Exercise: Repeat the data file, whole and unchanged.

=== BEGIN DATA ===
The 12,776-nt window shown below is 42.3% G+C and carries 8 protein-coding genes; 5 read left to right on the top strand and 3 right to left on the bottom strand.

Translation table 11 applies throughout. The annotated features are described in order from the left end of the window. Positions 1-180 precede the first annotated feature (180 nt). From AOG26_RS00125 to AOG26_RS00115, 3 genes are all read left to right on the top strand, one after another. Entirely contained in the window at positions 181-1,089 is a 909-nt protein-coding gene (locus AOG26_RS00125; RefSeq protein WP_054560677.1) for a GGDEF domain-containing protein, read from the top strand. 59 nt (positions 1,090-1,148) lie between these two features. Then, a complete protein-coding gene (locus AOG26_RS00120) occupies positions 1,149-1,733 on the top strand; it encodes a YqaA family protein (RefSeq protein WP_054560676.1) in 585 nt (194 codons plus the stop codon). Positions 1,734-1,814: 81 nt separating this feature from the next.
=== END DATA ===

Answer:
The 12,776-nt window shown below is 42.3% G+C and carries 8 protein-coding genes; 5 read left to right on the top strand and 3 right to left on the bottom strand.

Translation table 11 applies throughout. The annotated features are described in order from the left end of the window. Positions 1-180 precede the first annotated feature (180 nt). From AOG26_RS00125 to AOG26_RS00115, 3 genes are all read left to right on the top strand, one after another. Entirely contained in the window at positions 181-1,089 is a 909-nt protein-coding gene (locus AOG26_RS00125; RefSeq protein WP_054560677.1) for a GGDEF domain-containing protein, read from the top strand. 59 nt (positions 1,090-1,148) lie between these two features. Then, a complete protein-coding gene (locus AOG26_RS00120) occupies positions 1,149-1,733 on the top strand; it encodes a YqaA family protein (RefSeq protein WP_054560676.1) in 585 nt (194 codons plus the stop codon). Positions 1,734-1,814: 81 nt separating this feature from the next.